So time has flown. I’m actually back in Halifax now, in normal life, with echoes of this tour and these concerts ringing in my ears! But the last week or so oft the trip was intense, with lots of travel, new music, technical challenges, and schlepping of celli!

Here are the last few posts from Bologna to Venice, and back (and forth) again:

The Theatre di Tese

When I first visited Venezia in 2013 I was transformed. It was a magical place, unique, old, grand and decrepit simultaneously. Yesterday when I struggled to walk across to La Giardia it felt like Disneyland! In fact I saw 2 separate Disney stores…. it occurred to me that every person I saw was a tourist and that the locals, (if there were any in the service industry) existed here only to serve us. A little like Cuba or the Bahamas!. It was a bit of a shock as I was so moved by the ambience before. Not surprisingly there was real evidence of a locals anti tourist backlash in banners and graffiti.

I spent about 3 hours roaming through the Biennale architecture exhibit at Arsenale,

Evidence of local unrest…

and loved that experience. I guess it was separate enough from the glory of Venezia. I saw a huge number of architectural exhibits from all over the world. Some theoretical or conceptual, some idealistic and forward looking, some sad truth telling. Each was thought provoking. I also went to a concert of Elliot Carter’s music played by a Roman chamber orchestra at Theatre Test. The oboist for the concerto was most memorable, that and the mandolin note at end of the sextet.(complete with dramatic cutoff by the conductor!)(conductors….). The house was quite full, and the applause long. Carter begins to sound a bit the same to me, but there were really enjoyable moments. Then I walked home though the quiet home down dark narrow streets, full of mystery, history, magic….okay it’s not so bad, just don’t make me walk over the Rialto at noon on a Saturday dodging selfie taking tourists!

a Chinese installation at La Biennale

I finally met Sue and we headed back to Bologna by train for rehearsal and the concert. There we met up with Arne Eigenfeldt from Vancouver and Lawrence Casserley once again. We had a great dinner together after some work at Nicola’s tower. Dinner is always the most important part of any Italian rehearsal or concert I’ve learned! As usual for this tour, concert day in Bologna was a long one. It’s a complicated setup with 4 laptops (5 in Venezia) 4 speakers and signal routing with a minimum of plugging and unplugging. We all worked hard to set up speakers, untangle Nicolas cables and get sounds. The concert was held in a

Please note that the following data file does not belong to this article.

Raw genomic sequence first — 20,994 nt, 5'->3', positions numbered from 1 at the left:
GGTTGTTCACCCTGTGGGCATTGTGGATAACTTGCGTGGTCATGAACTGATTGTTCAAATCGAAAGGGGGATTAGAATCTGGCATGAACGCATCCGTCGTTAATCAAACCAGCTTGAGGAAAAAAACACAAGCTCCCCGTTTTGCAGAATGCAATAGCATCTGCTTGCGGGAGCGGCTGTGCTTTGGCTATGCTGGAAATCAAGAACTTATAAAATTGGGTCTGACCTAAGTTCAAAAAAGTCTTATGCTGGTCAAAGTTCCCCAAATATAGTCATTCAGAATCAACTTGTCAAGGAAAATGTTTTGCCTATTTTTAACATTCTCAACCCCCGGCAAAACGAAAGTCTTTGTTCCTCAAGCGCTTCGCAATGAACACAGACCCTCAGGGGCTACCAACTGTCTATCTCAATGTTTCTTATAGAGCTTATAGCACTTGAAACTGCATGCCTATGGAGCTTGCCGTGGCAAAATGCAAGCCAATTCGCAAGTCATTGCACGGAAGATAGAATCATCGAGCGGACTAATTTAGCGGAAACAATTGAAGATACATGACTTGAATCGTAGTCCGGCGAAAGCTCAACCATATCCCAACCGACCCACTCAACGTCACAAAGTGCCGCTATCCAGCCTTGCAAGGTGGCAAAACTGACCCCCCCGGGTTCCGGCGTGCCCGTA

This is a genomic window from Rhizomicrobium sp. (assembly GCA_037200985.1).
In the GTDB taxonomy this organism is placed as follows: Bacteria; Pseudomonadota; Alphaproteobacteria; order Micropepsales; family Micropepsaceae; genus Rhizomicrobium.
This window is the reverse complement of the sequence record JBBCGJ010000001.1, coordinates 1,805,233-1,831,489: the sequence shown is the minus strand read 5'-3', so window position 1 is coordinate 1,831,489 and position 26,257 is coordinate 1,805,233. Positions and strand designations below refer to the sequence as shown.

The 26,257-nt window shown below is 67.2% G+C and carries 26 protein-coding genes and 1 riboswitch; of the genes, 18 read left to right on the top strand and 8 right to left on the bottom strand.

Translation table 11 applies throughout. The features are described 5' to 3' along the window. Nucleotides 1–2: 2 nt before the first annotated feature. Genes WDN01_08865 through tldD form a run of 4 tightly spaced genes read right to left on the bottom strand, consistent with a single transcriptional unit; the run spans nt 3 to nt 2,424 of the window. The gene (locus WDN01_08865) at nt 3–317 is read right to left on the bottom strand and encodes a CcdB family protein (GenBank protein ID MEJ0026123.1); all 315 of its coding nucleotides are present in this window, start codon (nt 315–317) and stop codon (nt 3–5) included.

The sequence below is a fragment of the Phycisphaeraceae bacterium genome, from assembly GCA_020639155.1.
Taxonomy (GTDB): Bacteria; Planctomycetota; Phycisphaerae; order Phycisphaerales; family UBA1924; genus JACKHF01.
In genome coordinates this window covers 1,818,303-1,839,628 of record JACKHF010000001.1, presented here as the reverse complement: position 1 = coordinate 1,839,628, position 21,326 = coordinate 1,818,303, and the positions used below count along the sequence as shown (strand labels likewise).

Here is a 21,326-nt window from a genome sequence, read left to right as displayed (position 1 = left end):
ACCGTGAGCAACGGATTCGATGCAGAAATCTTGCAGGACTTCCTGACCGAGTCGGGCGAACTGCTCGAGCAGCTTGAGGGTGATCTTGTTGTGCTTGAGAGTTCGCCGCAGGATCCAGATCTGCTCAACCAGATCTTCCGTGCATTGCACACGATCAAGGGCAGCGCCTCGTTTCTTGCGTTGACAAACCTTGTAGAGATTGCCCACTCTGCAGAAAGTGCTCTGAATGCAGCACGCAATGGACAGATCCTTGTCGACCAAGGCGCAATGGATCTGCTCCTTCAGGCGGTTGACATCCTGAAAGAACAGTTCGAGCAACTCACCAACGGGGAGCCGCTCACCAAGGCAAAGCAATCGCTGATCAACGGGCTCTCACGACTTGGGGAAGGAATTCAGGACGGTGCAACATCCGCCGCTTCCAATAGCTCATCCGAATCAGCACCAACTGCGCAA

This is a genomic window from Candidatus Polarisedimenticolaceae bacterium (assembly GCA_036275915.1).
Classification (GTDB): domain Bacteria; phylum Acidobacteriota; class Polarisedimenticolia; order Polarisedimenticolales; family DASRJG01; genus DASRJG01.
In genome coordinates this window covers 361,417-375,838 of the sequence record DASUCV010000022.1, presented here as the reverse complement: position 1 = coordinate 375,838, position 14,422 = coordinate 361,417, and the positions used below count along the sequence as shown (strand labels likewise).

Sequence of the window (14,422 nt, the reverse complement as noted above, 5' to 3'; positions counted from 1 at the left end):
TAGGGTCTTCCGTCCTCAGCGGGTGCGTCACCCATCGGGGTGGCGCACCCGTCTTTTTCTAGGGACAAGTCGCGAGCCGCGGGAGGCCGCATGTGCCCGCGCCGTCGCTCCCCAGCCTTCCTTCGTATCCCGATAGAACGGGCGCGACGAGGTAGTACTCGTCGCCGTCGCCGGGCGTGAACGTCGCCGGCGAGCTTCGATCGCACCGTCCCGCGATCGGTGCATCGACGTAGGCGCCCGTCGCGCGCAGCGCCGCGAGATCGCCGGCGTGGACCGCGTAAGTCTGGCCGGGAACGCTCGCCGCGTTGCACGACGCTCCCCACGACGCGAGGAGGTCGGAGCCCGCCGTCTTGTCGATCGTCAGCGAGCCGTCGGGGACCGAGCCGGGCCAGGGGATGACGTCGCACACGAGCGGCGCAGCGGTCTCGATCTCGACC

my street in Venezia

percussion room at the conservatory, big, old and bright sounding. The audience was small but it was nice to play some of Arne’s music, as well as Lawrence’s Enigma piece and Metamorphose by Nicola. And we felt pretty good.

Tuesday morning Sue and I got up early to get back to Venezia and

Norm with Nova Scotian composers Jerome Blais and Derek Charke

have a day off. We got straight onto the Vaporetto this time, no hiking through the crowds. We met up with Jerome and Derek who had just arrived and we rode the Vaporetto to Murano and the Cimeteri island. Venice takes on a new shape from the water, and I began to chill out a little about the crowds. The Arsenale where we were staying and playing is really pretty calm compared to the St Marco and Rialto areas. I started to notice and love the empty streets, laundry hanging in multiple levels and the cafes with their outdoor tables. Scenes of everyday life started to pop up: a couch being delivered by boat, older people being helped off the Vaporetto, (it must be a tough/impossible place to be physically challenged!) dogs and kids. We had a great tour, saw some nice glass, visited Stravinsky’s grave and watched the sun go down from the boat. Sue and I ate alone that night and retired a bit early to recover from the late previous night and to prep for the next 2 days.

If you zoom in you can see our names!

Wednesday morning the Nova Scotians went to the Peggy Guggenheim collection. I love this gallery! That Jackson Pollack, the Riopelle, the Calders and Picassos. Not too big, and in a setting that always makes me wonder about the artists that visited and the parties that must have raged through that house! In the afternoon we found the Teatro de L’Armi and set up again. Here things were made more complicated by various audio mysteries, but by the time we left after 4 hours, all was right. Then another great dinner with grappa and lots of laughs. Sue and I had loved to the really beautiful B and B provided for us by la Biennale and we had a great sleep.